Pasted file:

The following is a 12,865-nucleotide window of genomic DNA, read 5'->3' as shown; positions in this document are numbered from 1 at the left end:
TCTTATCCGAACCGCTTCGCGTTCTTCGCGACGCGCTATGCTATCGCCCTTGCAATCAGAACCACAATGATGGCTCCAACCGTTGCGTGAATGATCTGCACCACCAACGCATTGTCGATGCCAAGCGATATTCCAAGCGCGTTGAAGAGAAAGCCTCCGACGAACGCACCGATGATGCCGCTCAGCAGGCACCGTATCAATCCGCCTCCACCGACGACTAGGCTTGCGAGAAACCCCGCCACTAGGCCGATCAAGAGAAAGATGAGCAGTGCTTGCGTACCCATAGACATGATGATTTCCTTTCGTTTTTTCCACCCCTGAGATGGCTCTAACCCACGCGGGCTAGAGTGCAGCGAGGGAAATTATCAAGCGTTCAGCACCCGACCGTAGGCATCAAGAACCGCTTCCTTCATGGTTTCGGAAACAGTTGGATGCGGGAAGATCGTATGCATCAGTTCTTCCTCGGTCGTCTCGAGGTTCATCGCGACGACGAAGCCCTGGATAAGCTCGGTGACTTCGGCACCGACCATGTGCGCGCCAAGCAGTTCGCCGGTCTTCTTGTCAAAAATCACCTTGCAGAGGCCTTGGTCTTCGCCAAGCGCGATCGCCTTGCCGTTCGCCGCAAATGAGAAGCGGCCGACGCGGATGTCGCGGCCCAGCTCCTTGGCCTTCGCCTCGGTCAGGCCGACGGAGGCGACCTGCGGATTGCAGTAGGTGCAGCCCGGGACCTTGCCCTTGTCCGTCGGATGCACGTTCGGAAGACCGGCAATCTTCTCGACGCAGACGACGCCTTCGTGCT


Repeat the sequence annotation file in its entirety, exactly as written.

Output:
The following is a 12,865-nucleotide window of genomic DNA, read 5'->3' as shown; positions in this document are numbered from 1 at the left end:
TCTTATCCGAACCGCTTCGCGTTCTTCGCGACGCGCTATGCTATCGCCCTTGCAATCAGAACCACAATGATGGCTCCAACCGTTGCGTGAATGATCTGCACCACCAACGCATTGTCGATGCCAAGCGATATTCCAAGCGCGTTGAAGAGAAAGCCTCCGACGAACGCACCGATGATGCCGCTCAGCAGGCACCGTATCAATCCGCCTCCACCGACGACTAGGCTTGCGAGAAACCCCGCCACTAGGCCGATCAAGAGAAAGATGAGCAGTGCTTGCGTACCCATAGACATGATGATTTCCTTTCGTTTTTTCCACCCCTGAGATGGCTCTAACCCACGCGGGCTAGAGTGCAGCGAGGGAAATTATCAAGCGTTCAGCACCCGACCGTAGGCATCAAGAACCGCTTCCTTCATGGTTTCGGAAACAGTTGGATGCGGGAAGATCGTATGCATCAGTTCTTCCTCGGTCGTCTCGAGGTTCATCGCGACGACGAAGCCCTGGATAAGCTCGGTGACTTCGGCACCGACCATGTGCGCGCCAAGCAGTTCGCCGGTCTTCTTGTCAAAAATCACCTTGCAGAGGCCTTGGTCTTCGCCAAGCGCGATCGCCTTGCCGTTCGCCGCAAATGAGAAGCGGCCGACGCGGATGTCGCGGCCCAGCTCCTTGGCCTTCGCCTCGGTCAGGCCGACGGAGGCGACCTGCGGATTGCAGTAGGTGCAGCCCGGGACCTTGCCCTTGTCCGTCGGATGCACGTTCGGAAGACCGGCAATCTTCTCGACGCAGACGACGCCTTCGTGCT